There is smoke in the air and I think, something is burning but of course it is not, it is just what therapists used to refer to as an overly active imagination but is now diagnosed as psychosis. I turn my attentions elsewhere and the panic recedes.



Waking early to a chilly morning, rolling over to see if Geoff is there with me and I pause to contemplate his solid form before nudging him. I remember being roused during the night with my little cat standing on my head, a single soft front paw covering each of my closed eyes, yelling his name, and then Geoff gently pulling him off of me. As I rolled around to get comfortable again, I heard my husband’s soft voice telling me to go back to sleep.

“I’ll watch over you,” he said, stroking my hair as I drifted off again.

I wonder if there is, like, a quota of how much love you can receive from fellow humans and if Geoff alone fills mine because certainly no one else responds to me with anything more than callousness. I find myself starving for empathy and at the same time feeling guilty that maybe I am not offering enough myself. I think of the friends I’ve lost to suicide and drug overdoses (not much difference in my eyes) and I think of the people I’ve met in recovery that I did not know well but succumbed to that fate as well. Without disregarding individual responsibility at all, I see losing somebody who had a chance (and everyone does) to suicide as a failure of community of sorts. I know that is controversial — I once informed a close friend of a suicide in our recovery community and he responded by shaking his head.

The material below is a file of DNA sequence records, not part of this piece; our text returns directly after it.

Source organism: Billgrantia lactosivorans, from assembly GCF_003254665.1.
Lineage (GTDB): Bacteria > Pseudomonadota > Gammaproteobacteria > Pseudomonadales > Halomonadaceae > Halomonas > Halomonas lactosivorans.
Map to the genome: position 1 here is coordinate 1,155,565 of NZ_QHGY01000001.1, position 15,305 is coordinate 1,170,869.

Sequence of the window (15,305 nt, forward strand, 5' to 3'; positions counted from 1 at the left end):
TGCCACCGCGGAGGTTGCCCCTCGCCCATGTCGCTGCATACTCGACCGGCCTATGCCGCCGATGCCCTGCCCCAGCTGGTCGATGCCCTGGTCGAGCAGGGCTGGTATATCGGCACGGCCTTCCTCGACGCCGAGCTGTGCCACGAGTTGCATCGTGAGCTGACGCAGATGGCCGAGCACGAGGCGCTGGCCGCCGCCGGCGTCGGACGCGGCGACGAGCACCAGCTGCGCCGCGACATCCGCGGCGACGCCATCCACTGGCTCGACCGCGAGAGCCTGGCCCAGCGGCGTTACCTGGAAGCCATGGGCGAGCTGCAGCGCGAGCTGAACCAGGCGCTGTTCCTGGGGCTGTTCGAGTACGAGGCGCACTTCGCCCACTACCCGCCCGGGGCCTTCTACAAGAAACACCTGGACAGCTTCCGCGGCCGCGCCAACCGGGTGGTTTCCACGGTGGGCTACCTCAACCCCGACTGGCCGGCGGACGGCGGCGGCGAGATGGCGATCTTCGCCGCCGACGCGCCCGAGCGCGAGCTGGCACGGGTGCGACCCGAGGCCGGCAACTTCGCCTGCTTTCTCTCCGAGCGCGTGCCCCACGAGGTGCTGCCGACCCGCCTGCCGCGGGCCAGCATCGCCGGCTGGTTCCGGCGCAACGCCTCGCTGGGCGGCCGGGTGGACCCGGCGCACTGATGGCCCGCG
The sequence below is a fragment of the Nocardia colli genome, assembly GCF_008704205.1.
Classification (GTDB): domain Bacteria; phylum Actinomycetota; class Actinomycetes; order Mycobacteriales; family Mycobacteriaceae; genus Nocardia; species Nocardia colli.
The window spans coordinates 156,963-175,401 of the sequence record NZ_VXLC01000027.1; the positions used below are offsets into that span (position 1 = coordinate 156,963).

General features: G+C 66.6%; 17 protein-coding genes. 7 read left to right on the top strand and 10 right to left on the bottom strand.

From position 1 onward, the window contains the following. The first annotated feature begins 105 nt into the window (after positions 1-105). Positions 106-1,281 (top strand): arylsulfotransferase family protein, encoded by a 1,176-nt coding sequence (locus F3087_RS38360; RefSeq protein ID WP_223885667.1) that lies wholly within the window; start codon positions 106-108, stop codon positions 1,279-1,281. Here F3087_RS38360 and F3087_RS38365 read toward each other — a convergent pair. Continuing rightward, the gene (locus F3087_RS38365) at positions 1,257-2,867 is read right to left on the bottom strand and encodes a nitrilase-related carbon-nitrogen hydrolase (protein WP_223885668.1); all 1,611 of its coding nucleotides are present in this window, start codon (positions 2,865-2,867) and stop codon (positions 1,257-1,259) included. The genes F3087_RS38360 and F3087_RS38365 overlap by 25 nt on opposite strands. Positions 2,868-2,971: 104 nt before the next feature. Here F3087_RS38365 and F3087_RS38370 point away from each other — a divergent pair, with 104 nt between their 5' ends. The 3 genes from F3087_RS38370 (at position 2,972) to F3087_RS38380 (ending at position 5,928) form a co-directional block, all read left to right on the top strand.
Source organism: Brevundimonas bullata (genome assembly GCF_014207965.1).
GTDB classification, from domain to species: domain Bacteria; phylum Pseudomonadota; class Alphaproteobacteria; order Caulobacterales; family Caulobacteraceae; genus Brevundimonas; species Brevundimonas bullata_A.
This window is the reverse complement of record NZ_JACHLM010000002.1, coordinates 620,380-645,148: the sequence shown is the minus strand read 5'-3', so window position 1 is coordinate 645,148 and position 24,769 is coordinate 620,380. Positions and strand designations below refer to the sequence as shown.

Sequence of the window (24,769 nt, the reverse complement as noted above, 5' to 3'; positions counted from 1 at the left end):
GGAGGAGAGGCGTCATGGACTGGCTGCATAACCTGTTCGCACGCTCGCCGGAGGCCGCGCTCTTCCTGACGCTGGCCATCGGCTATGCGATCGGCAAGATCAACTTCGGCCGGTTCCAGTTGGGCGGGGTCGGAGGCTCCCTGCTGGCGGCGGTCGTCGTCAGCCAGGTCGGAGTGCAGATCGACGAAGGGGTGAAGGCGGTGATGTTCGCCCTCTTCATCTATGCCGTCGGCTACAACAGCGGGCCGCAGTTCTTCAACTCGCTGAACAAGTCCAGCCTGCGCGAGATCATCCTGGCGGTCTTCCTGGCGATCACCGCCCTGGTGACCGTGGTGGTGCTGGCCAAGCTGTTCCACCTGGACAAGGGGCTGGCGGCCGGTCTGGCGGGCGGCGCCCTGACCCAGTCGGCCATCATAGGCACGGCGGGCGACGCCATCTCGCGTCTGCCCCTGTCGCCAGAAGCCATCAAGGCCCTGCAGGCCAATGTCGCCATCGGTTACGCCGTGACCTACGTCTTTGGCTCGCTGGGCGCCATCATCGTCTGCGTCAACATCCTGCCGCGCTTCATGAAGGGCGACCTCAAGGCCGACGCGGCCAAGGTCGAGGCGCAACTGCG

“Some must die so others can live,” he stated flatly before changing the subject. I was flabbergasted by the coldness, and never forgave him, really — I still interacted with him and went to his house for visits but that singular dismissive comment was filed away and never forgotten. How can you not feel a sense of personal failure when someone you know takes their own life? Because nobody has to die at all.